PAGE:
SURGICAL PROPHYLAXIS: The preoperative administration of a single 1 g dose of Ceftriaxone for injection, USP may reduce the incidence of postoperative infections in patients undergoing surgical procedures classified as contaminated or potentially contaminated (eg, vaginal or abdominal hysterectomy or cholecystectomy for chronic calculous cholecystitis in high-risk patients, such as those over 70 years of age, with acute cholecystitis not requiring therapeutic antimicrobials, obstructive jaundice or common duct bile stones) and in surgical patients for whom infection at the operative site would present serious risk (eg, during coronary artery bypass surgery). Although Ceftriaxone for injection, USP has been shown to have been as effective as cefazolin in the prevention of infection following coronary artery bypass surgery, no placebo-controlled trials have been conducted to evaluate any cephalosporin antibiotic in the prevention of infection following coronary artery bypass surgery.When administered prior to surgical procedures for which it is indicated, a single 1 g dose of Ceftriaxone for injection, USP provides protection from most infections due to susceptible organisms throughout the course of the procedure.
Trademarks are the property of their respective owners.Manufactured by:Qilu Pharmaceutical Co., Ltd.High Tech ZoneJinan, 250101, ChinaManufactured for:Apotex Corp.Weston, FL33326Code number: 34040030811CRev 05/19
Ceftriaxone for injection is contraindicated in patients with known hypersensitivity to ceftriaxone, any of its excipients or to any other cephalosporin. Patients with previous hypersensitivity reactions to penicillin and other beta lactam antibacterial agents may be at greater risk of hypersensitivity to ceftriaxone (see WARNINGS – Hypersensitivity).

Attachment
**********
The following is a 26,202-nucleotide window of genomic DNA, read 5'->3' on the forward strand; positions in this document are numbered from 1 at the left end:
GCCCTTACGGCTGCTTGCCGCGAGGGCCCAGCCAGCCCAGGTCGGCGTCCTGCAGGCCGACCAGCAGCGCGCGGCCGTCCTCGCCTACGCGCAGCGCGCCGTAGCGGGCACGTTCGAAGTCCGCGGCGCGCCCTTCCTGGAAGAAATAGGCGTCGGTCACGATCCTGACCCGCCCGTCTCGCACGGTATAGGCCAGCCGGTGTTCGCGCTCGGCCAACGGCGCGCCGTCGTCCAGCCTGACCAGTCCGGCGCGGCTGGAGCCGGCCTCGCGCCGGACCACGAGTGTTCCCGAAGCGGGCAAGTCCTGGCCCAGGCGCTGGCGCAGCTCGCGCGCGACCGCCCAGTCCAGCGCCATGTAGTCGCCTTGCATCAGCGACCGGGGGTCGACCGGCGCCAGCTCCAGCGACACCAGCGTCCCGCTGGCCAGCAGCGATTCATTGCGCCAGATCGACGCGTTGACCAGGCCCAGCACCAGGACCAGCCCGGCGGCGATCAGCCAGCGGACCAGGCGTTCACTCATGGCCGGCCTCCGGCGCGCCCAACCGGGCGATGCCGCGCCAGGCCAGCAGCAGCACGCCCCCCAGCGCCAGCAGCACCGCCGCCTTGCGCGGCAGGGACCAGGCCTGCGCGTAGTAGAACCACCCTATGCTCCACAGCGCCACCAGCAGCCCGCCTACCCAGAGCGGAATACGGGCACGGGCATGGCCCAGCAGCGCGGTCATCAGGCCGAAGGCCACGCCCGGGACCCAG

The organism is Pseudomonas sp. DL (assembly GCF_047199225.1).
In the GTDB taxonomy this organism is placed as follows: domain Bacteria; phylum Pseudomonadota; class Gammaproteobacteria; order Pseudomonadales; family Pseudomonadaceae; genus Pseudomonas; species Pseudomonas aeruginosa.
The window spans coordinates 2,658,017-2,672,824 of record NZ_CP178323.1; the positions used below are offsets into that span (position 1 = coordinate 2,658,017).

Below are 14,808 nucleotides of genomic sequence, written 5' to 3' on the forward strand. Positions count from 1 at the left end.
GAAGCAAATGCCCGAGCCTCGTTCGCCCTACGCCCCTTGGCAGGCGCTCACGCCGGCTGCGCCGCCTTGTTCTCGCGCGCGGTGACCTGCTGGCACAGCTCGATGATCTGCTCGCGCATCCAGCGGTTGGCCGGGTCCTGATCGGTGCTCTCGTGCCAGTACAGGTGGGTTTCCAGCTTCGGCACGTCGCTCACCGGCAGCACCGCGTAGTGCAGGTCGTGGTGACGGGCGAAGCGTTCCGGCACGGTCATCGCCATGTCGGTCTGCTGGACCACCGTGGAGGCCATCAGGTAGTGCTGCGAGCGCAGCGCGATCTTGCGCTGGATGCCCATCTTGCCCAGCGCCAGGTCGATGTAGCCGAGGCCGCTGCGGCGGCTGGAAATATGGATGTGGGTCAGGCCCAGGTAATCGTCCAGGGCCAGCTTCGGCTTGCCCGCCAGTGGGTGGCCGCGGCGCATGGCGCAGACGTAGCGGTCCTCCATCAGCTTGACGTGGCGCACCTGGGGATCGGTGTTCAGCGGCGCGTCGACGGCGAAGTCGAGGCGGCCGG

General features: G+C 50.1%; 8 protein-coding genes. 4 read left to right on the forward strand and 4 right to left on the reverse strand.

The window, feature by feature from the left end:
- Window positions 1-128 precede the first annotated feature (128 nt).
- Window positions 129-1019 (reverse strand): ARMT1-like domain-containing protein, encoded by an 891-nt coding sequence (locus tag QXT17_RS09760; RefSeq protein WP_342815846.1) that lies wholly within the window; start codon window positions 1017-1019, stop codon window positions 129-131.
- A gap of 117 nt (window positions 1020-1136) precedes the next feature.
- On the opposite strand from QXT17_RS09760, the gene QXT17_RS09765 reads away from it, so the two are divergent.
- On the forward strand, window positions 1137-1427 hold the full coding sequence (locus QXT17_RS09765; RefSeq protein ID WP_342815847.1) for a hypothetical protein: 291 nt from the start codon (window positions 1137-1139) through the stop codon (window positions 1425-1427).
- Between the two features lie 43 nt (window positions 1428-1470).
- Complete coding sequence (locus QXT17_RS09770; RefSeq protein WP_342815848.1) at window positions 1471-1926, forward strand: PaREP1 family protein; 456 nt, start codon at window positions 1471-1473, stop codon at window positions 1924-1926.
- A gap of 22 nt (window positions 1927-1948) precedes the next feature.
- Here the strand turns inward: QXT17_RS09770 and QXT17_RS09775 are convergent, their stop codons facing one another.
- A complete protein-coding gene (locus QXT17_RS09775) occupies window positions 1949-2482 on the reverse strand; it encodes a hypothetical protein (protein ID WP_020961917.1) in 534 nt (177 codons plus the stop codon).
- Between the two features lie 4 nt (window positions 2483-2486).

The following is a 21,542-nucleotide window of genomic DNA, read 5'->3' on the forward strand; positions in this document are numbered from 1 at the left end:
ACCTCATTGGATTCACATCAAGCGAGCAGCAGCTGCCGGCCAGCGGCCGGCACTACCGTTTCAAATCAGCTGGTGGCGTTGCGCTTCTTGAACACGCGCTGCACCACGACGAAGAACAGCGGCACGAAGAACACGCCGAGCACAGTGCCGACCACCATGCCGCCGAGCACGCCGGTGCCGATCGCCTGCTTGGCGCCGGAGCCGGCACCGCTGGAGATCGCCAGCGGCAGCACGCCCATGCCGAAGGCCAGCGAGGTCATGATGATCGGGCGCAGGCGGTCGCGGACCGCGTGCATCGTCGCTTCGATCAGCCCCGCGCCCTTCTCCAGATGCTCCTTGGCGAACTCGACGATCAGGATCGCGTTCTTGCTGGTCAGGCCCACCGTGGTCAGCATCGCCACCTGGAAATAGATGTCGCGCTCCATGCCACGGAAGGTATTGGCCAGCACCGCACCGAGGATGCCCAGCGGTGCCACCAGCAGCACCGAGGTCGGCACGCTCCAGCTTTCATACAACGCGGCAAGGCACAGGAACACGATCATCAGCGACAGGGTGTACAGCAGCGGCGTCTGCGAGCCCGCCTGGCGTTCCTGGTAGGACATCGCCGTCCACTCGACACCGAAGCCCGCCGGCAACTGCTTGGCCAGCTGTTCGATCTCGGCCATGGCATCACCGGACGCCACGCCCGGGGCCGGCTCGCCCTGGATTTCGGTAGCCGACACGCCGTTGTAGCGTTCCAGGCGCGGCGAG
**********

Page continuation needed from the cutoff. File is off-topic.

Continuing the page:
Premature neonates: Ceftriaxone for injection is contraindicated in premature neonates up to a postmenstrual age of 41 weeks (gestational age + chronological age).Hyperbilirubinemic neonates: Hyperbilirubinemic neonates should not be treated with Ceftriaxone for injection. Ceftriaxone can displace bilirubin from its binding to serum albumin, leading to a risk of bilirubin encephalopathy in these patients.
Neonates Requiring Calcium Containing Iv Solutions
Ceftriaxone for injection is contraindicated in neonates (≤ 28 days) if they require (or are expected to require) treatment with calcium-containing IV solutions, including continuous calcium-containing infusions such as parenteral nutrition because of the risk of precipitation of ceftriaxone-calcium (see CLINICAL PHARMACOLOGY, WARNINGS and DOSAGE AND ADMINISTRATION).Cases of fatal outcomes in which a crystalline material was observed in the lungs and kidneys at autopsy have been reported in neonates receiving Ceftriaxone for injection and calcium-containing fluids.In some of these cases, the same intravenous infusion line was used for both Ceftriaxone for injection and calcium-containing fluids and in some a precipitate was observed in the intravenous infusion line. There have been no similar reports in patients other than neonates.
Intravenous administration of ceftriaxone solutions containing lidocaine is contraindicated. When lidocaine solution is used as a solvent with ceftriaxone for intramuscular injection, exclude all contraindications to lidocaine. Refer to the prescribing information of lidocaine.
Before therapy with Ceftriaxone for injection is instituted, careful inquiry should be made to determine whether the patient has had previous hypersensitivity reactions to cephalosporins, penicillins and other beta-lactam agents or other drugs. This product should be given cautiously to penicillin and other beta-lactam agent-sensitive patients. Antibacterial drugs should be administered with caution to any patient who has demonstrated some form of allergy, particularly to drugs. Serious acute hypersensitivity reactions may require the use of subcutaneous epinephrine and other emergency measures.As with all beta-lactam antibacterial agents, serious and occasionally fatal hypersensitivity reactions (i.e., anaphylaxis) have been reported. In case of severe hypersensitivity reactions, treatment with ceftriaxone must be discontinued immediately and adequate emergency measures must be initiated.
Interaction With Calcium-Containing Products